În urzeala extrem de complicată a apud-urilor istoriografice, odată cu transformarea getilor în goţi, poveştile despre Zamolxe, Burebista şi Deceneu sunt prelucrate şi ele. Zamolxis, personaj controversat, aflat la limita dintre zeu şi supraom, este considerat elevul lui Pitagora, de către autori antici precum Herodot, Platon şi Strabo. Astfel Zamolxen, Boruista şi Deceneo ajung, alteraţi, parte a mitologiei fondatoare a Spaniei vizigote. Astfel ne putem explica cum în Cetatea Soarelui, Campanella alătură în Templul Ştiinţei pe Zamolxis lui Iisus şi Mahomed printre mari creatori de religii. [pp.131-148 şi 154]
Un amănunt deosebit de interesant ţine de heraldica regilor catolici, heraldică încă în vigoare. Un mit legitimator, cum a fost acela al originii răsăritene a goţilor poposiţi în Spania conţine multiple amănunte şi pătrunde până în capilarele unei comunităţi. Descrieri ale obiceiurilor, vestimentaţiei, armelor sau ocupaţiei geto-dacilor sunt prezente la autorii romani şi vor intra şi în atenţia celor spanioli medievali. Arcul dacic/getic, celebru în lumea acelor timpuri devine parte a simbolisticii gotice şi va fi în cele din urmă încrustrat pe emblema monarhică a Spaniei [p.202].§1 Vezi aici.
Asemeni culesului viilor toamna, parcurgerea cărţii lui Alexandru Busuioceanu oferă o plăcută recompensă la capătul efortului. Meritul său este acela de a arunca lumina fermentă a obiectivităţii peste o zonă istoriografică lacunară, dar traversată de părtiniri, fixisme, delir sau lupte de orgolii. Ştiind toate acestea, dacă vor fi fost adevărate nu putem să nu avem acea mândrie fraternă a sentimentului european. Suntem parte a unei lumi pe care am influenţat-o pentru că şi ea ne-a influenţat. Pentru mine cel puţin, nu poate să nu-mi trezească o mai veche meditaţie asupra viitorului : cum vom fi amintiţi peste secole oare ? Zgomotul de fond al lumii noastre ne va deveni cenuşa sub care vom fi uitaţi ? Cu ce compas harta frugală a viitorului va fi trasând fruntariile lumii noastre ? Poate că un film va deveni o sursă istorică ; un zvon o sentinţă ; numele unui produs comercial vreun zeu. Hmm…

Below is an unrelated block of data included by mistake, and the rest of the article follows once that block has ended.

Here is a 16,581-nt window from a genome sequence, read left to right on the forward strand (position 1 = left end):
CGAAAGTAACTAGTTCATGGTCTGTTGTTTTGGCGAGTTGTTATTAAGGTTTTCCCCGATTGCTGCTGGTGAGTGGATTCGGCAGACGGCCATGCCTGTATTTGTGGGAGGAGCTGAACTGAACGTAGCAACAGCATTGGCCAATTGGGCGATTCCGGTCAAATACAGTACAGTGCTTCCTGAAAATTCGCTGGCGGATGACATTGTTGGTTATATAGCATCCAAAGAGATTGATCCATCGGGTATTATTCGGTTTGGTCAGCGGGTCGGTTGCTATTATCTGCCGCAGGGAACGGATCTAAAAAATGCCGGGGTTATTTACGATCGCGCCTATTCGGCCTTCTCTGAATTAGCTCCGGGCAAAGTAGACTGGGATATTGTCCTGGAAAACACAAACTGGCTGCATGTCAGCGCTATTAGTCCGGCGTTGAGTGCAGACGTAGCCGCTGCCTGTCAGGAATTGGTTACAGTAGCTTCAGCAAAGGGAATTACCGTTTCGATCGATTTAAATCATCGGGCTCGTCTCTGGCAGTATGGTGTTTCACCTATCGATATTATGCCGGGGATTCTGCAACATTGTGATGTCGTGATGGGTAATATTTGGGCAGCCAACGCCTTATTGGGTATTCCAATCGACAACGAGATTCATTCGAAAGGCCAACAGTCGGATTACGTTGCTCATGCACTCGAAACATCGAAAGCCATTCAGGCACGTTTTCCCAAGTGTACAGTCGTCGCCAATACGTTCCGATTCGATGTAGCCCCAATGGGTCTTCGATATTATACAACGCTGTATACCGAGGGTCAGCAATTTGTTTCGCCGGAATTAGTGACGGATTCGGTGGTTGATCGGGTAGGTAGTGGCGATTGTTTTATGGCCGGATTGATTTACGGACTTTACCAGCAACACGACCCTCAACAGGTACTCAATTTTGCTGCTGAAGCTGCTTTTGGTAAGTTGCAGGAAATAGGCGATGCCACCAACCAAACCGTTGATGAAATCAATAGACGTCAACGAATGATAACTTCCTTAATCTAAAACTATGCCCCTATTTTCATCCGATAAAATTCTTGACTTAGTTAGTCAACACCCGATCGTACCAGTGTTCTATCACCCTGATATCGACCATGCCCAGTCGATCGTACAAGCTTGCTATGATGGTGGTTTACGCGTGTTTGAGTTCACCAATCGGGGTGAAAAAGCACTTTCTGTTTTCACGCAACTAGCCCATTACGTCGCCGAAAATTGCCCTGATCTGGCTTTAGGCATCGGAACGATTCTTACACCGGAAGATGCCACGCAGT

Autor: Alexandru Busuioceanu
Editura: Dacica
 Anul apariţiei: 2009
 236 pagini
 Alexandru Busuioceanu – Zamolxis sau mitul dacic în istoria şi legendele spaniole|
Despre making-of-ul popoarelor
Cartea poate fi lecturata on line la:
Maicuta din Carpati-Nicu Alifantis


Dacian Holy Men in War


Jordanes - The Origin and Deeds of the Goths
Philip, suffering from need of money, determined
to lead out his forces and sack Odessus, a city of
Moesia, which was then subject to the Goths by reason of
the neighboring city of Tomi. Thereupon those priests
of the Goths (Getai) that are called the Holy Men suddenly